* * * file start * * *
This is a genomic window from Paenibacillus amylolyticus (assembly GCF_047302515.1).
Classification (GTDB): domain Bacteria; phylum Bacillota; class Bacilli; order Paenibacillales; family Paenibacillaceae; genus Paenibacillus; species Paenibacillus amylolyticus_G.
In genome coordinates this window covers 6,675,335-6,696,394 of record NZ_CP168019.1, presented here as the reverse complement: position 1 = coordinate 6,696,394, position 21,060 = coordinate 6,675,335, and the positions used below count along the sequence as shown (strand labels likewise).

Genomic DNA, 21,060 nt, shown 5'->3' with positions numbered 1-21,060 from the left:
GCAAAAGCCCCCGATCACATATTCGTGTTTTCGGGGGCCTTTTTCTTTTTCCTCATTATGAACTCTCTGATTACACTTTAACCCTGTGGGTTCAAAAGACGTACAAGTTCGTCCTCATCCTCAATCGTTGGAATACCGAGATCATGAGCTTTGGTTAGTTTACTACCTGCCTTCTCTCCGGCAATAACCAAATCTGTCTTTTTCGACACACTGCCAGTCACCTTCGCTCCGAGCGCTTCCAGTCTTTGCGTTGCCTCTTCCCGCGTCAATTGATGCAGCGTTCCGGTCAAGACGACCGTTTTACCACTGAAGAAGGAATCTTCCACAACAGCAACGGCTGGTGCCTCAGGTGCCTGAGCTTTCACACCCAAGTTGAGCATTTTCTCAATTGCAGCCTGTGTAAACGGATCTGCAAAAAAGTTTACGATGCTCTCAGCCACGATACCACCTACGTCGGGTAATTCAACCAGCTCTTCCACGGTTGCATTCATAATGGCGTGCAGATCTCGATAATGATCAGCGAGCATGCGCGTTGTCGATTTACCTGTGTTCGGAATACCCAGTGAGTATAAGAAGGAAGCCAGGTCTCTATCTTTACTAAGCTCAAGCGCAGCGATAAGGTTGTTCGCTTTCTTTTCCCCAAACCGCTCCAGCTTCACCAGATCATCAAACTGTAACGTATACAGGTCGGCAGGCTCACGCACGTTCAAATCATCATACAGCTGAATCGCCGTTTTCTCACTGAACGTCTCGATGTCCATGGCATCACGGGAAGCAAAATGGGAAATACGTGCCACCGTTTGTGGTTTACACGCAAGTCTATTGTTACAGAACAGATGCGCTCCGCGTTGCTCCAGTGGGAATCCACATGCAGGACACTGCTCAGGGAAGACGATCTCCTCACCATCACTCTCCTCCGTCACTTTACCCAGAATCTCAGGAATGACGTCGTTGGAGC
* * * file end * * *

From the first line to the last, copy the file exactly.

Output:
This is a genomic window from Paenibacillus amylolyticus (assembly GCF_047302515.1).
Classification (GTDB): domain Bacteria; phylum Bacillota; class Bacilli; order Paenibacillales; family Paenibacillaceae; genus Paenibacillus; species Paenibacillus amylolyticus_G.
In genome coordinates this window covers 6,675,335-6,696,394 of record NZ_CP168019.1, presented here as the reverse complement: position 1 = coordinate 6,696,394, position 21,060 = coordinate 6,675,335, and the positions used below count along the sequence as shown (strand labels likewise).

Genomic DNA, 21,060 nt, shown 5'->3' with positions numbered 1-21,060 from the left:
GCAAAAGCCCCCGATCACATATTCGTGTTTTCGGGGGCCTTTTTCTTTTTCCTCATTATGAACTCTCTGATTACACTTTAACCCTGTGGGTTCAAAAGACGTACAAGTTCGTCCTCATCCTCAATCGTTGGAATACCGAGATCATGAGCTTTGGTTAGTTTACTACCTGCCTTCTCTCCGGCAATAACCAAATCTGTCTTTTTCGACACACTGCCAGTCACCTTCGCTCCGAGCGCTTCCAGTCTTTGCGTTGCCTCTTCCCGCGTCAATTGATGCAGCGTTCCGGTCAAGACGACCGTTTTACCACTGAAGAAGGAATCTTCCACAACAGCAACGGCTGGTGCCTCAGGTGCCTGAGCTTTCACACCCAAGTTGAGCATTTTCTCAATTGCAGCCTGTGTAAACGGATCTGCAAAAAAGTTTACGATGCTCTCAGCCACGATACCACCTACGTCGGGTAATTCAACCAGCTCTTCCACGGTTGCATTCATAATGGCGTGCAGATCTCGATAATGATCAGCGAGCATGCGCGTTGTCGATTTACCTGTGTTCGGAATACCCAGTGAGTATAAGAAGGAAGCCAGGTCTCTATCTTTACTAAGCTCAAGCGCAGCGATAAGGTTGTTCGCTTTCTTTTCCCCAAACCGCTCCAGCTTCACCAGATCATCAAACTGTAACGTATACAGGTCGGCAGGCTCACGCACGTTCAAATCATCATACAGCTGAATCGCCGTTTTCTCACTGAACGTCTCGATGTCCATGGCATCACGGGAAGCAAAATGGGAAATACGTGCCACCGTTTGTGGTTTACACGCAAGTCTATTGTTACAGAACAGATGCGCTCCGCGTTGCTCCAGTGGGAATCCACATGCAGGACACTGCTCAGGGAAGACGATCTCCTCACCATCACTCTCCTCCGTCACTTTACCCAGAATCTCAGGAATGACGTCGTTGGAGC